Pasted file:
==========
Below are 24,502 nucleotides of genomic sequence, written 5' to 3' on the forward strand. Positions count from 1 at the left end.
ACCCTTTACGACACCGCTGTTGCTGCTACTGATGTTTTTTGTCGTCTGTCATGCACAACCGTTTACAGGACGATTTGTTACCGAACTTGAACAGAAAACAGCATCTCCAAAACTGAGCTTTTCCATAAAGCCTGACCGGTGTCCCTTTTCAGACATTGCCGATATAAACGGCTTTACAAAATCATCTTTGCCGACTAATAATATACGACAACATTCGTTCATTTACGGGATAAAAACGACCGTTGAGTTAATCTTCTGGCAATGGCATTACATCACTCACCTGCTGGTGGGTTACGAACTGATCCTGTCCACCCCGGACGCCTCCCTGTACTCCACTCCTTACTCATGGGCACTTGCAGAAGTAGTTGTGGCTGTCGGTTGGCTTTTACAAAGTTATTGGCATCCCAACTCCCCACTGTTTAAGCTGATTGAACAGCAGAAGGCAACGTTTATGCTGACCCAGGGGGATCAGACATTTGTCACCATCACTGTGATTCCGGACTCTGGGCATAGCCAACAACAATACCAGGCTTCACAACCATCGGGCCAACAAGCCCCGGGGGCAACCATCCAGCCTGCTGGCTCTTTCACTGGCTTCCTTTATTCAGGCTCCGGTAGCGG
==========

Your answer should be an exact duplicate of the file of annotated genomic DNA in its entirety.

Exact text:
Below are 24,502 nucleotides of genomic sequence, written 5' to 3' on the forward strand. Positions count from 1 at the left end.
ACCCTTTACGACACCGCTGTTGCTGCTACTGATGTTTTTTGTCGTCTGTCATGCACAACCGTTTACAGGACGATTTGTTACCGAACTTGAACAGAAAACAGCATCTCCAAAACTGAGCTTTTCCATAAAGCCTGACCGGTGTCCCTTTTCAGACATTGCCGATATAAACGGCTTTACAAAATCATCTTTGCCGACTAATAATATACGACAACATTCGTTCATTTACGGGATAAAAACGACCGTTGAGTTAATCTTCTGGCAATGGCATTACATCACTCACCTGCTGGTGGGTTACGAACTGATCCTGTCCACCCCGGACGCCTCCCTGTACTCCACTCCTTACTCATGGGCACTTGCAGAAGTAGTTGTGGCTGTCGGTTGGCTTTTACAAAGTTATTGGCATCCCAACTCCCCACTGTTTAAGCTGATTGAACAGCAGAAGGCAACGTTTATGCTGACCCAGGGGGATCAGACATTTGTCACCATCACTGTGATTCCGGACTCTGGGCATAGCCAACAACAATACCAGGCTTCACAACCATCGGGCCAACAAGCCCCGGGGGCAACCATCCAGCCTGCTGGCTCTTTCACTGGCTTCCTTTATTCAGGCTCCGGTAGCGG